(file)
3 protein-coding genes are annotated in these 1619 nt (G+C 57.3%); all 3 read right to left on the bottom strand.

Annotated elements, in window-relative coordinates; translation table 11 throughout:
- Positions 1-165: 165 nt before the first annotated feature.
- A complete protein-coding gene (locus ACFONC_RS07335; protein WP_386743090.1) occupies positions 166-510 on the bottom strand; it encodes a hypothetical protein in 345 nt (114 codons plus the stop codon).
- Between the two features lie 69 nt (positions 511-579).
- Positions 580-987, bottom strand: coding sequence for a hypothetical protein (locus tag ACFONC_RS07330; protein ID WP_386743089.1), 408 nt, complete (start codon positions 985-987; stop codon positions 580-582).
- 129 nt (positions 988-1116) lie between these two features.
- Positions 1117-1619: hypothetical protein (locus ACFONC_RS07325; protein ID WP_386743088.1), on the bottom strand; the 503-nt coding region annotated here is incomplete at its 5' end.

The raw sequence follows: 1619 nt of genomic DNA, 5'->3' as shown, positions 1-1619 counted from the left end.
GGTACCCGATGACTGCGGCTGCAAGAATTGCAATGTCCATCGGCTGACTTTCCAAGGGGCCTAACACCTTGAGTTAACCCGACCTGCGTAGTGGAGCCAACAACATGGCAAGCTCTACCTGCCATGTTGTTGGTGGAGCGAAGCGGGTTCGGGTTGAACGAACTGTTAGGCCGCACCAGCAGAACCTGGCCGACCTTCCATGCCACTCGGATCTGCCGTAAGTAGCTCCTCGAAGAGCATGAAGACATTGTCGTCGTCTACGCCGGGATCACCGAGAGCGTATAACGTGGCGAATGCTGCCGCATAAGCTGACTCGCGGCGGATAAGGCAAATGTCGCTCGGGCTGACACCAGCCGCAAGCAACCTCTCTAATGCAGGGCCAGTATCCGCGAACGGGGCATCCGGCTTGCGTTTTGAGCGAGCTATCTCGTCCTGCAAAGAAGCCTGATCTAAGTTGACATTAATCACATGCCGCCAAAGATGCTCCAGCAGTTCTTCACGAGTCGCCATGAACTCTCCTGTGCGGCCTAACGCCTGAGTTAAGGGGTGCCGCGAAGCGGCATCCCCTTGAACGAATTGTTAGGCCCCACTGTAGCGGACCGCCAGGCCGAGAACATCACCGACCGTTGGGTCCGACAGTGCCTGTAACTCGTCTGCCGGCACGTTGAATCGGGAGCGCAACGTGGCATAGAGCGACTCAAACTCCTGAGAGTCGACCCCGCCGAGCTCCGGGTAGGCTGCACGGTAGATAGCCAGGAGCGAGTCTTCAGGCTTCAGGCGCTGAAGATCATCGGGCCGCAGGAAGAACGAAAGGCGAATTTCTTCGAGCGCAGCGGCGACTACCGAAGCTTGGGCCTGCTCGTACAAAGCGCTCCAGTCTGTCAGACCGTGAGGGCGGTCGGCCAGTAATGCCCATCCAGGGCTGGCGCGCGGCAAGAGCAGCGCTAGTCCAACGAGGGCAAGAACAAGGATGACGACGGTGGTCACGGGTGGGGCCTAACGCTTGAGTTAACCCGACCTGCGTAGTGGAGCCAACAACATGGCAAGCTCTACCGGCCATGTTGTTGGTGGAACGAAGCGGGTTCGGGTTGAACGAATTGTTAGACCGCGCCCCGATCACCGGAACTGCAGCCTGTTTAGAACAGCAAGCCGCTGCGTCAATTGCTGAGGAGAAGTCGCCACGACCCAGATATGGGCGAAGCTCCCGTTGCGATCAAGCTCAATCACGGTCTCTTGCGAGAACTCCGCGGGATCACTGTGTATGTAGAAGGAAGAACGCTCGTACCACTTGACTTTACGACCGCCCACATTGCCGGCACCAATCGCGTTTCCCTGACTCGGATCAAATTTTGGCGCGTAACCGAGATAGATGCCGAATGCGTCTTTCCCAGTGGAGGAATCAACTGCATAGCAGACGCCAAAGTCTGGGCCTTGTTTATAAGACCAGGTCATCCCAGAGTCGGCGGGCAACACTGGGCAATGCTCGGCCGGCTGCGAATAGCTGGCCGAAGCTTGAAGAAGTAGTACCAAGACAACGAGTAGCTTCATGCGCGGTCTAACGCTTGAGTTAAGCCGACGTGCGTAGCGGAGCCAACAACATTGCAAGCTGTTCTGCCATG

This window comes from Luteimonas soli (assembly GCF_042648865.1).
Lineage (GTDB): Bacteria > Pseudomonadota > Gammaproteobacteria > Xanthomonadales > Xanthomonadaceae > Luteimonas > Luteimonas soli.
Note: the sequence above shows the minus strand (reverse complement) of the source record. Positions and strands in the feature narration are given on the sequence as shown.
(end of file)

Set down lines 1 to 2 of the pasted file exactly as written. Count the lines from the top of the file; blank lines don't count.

3 protein-coding genes are annotated in these 1619 nt (G+C 57.3%); all 3 read right to left on the bottom strand.

Annotated elements, in window-relative coordinates; translation table 11 throughout: